Design and Modelling of Linear Permanent Magnet Actuator with Gas Springs for Offshore Applications
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- Institutt for elkraftteknikk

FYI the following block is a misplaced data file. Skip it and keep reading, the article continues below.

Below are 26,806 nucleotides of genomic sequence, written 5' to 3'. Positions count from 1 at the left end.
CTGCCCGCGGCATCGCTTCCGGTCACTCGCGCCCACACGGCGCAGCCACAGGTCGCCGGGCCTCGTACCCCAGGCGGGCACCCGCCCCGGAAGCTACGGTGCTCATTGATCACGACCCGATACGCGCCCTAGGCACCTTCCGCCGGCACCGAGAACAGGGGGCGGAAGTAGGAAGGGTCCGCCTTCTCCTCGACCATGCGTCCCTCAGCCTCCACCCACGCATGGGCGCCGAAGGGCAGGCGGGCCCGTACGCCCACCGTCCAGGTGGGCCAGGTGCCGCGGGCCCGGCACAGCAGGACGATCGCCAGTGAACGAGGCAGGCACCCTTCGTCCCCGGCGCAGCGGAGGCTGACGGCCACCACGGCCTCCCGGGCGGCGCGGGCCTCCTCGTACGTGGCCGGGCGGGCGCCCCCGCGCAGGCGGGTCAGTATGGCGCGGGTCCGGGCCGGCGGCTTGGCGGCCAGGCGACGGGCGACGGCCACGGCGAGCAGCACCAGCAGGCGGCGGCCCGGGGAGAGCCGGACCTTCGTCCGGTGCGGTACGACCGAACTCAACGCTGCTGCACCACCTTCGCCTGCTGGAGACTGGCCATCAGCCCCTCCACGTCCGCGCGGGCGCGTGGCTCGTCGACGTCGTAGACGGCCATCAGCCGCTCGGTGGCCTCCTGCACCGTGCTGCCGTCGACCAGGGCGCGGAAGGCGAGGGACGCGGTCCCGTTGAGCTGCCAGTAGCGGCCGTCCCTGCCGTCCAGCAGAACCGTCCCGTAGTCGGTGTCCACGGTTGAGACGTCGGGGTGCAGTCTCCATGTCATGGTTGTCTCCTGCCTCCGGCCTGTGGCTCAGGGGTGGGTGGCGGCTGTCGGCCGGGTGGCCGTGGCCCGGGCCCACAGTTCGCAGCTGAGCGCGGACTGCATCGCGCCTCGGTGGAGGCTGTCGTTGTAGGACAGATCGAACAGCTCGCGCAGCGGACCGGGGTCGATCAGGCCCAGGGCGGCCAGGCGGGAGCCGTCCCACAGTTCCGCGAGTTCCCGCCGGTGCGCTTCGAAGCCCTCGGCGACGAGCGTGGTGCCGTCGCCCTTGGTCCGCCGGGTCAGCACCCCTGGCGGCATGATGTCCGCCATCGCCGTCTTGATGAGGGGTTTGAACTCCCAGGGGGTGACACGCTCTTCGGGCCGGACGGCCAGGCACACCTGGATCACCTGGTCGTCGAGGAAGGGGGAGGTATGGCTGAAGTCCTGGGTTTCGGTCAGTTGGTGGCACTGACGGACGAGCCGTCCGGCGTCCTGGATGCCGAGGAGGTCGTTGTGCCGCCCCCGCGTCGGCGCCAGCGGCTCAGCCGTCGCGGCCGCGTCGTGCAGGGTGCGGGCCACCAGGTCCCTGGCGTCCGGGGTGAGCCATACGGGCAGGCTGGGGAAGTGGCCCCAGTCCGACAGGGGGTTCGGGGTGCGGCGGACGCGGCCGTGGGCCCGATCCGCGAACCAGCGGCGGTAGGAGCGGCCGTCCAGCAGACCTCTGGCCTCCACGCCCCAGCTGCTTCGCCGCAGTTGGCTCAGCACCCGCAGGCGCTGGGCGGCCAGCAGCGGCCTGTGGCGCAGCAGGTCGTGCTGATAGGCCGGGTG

Although rotary steerable systems have been evolving rapidly and delivering unprecedented rates of drilling penetration, drillers nevertheless seek technologies that further accelerate the drilling process. Currently, most down-hole motors with rotating drill bits are driven by positive displacement motors and down-hole turbine motors. These motors are classified depending on the type of power sections that are used to convert the hydraulic energy of high pressure fluids to mechanical energy in the form of torque output. In these designs, the power is transmitted from the power section to the drill bit through different mechanical arrangements, such as drive shafts, coupling assemblies, bearings, etc. During the transmission process, part of the developed torque is wasted, which reduces the efficiency. In addition, bearing stresses limit the transfer of possible forces to the drill bit. We proposed a novel concept to overcome these difficulties. The proposed concept is unique because of the combination of a linear electrical machine and gas springs. These gas springs allow the piston of the linear electrical machine to oscillate at different frequencies depending on the required load conditions. The characteristics of the high energy gas springs provide the opportunity to oscillate heavier piston with longer stroke lengths. A large electromagnetic force from permanent magnets and coils, in combination with gas springs, creates a high power linear electric actuator. The oscillating heavy piston causes a considerable vibration in the housing, which is utilized in the drilling application. The load can then be attached directly to the housing and the machine can be made hermitically sealed, which eliminates leakage problems. These features make the actuator suitable as a hammer in oil drilling applications. A linear permanent magnet actuator (oscillomotor) is an energy conversion device that integrates a linear permanent magnet (PM) machine and gas springs into a single unit. My research work mainly addresses the design criteria, analytical and finite element method (FEM) design calculations and dynamic analysis of the linear permanent magnet actuator with gas springs. The selection of a suitable linear PM machine configuration is very important to achieve the required demands, such as a compact diameter size, easy integration of gas springs, reduced losses to reduce heat generation, robustness, less maintenance and higher force from the starting position. Different linear PM machine configurations, such as flat, double flat, tubular longitudinal and transverse flux, are discussed for drilling applications. The tubular longitudinal flux configuration is selected as the most promising for drilling applications. This study analyses the selection of different mover configurations and different magnet patterns. Design parameters such as pole pitch, magnet width, stator inner diameter and air gap size are optimized based on the analytical analysis of force characteristics. The complete design process of the linear machine is discussed. Dynamic models of the linear actuator are developed. Three prototypes of the linear actuator are built to verify the novel concept and validate the force characteristics and dynamic modelling. The Force characteristics of the prototype I is verified with the FEM simulated results. Impact tests are carried out using prototype III. The test results shows the power input required at resonance is very low compared to the other frequencies. The impact force per amp at resonance is 9.26kN. The possibility of producing these higher power impacts at resonance, suitable for hard rock drilling. Drill test is carried out using prototype II. The Effect of feed force on the dynamic behaviour is discussed. The rate of penetration with different resonant frequencies and different weight on bits are discussed. This study also focuses on the suitability of this novel concept in other offshore applications, such as wireline jar applications and ocean wave power generation. Henceforth, this thesis describes the concept of the conversion of the movement of a float in a wave power plant, which is characterized by high force and low speed energy, to a high speed and low force energy in a linear generator by using gas springs. The simulation model shows that an oscillating piston that is supported by gas springs and is compressed and decompressed by a wave can convert more kinetic energy per volume from the float to a secondary piston compared to a secondary piston that is simply attached to the float. This model has not yet been validated with experimental work. According to the simulation results, the size of the generator can be reduced by a factor of 12 for the same power output compared to a buoy-connected piston.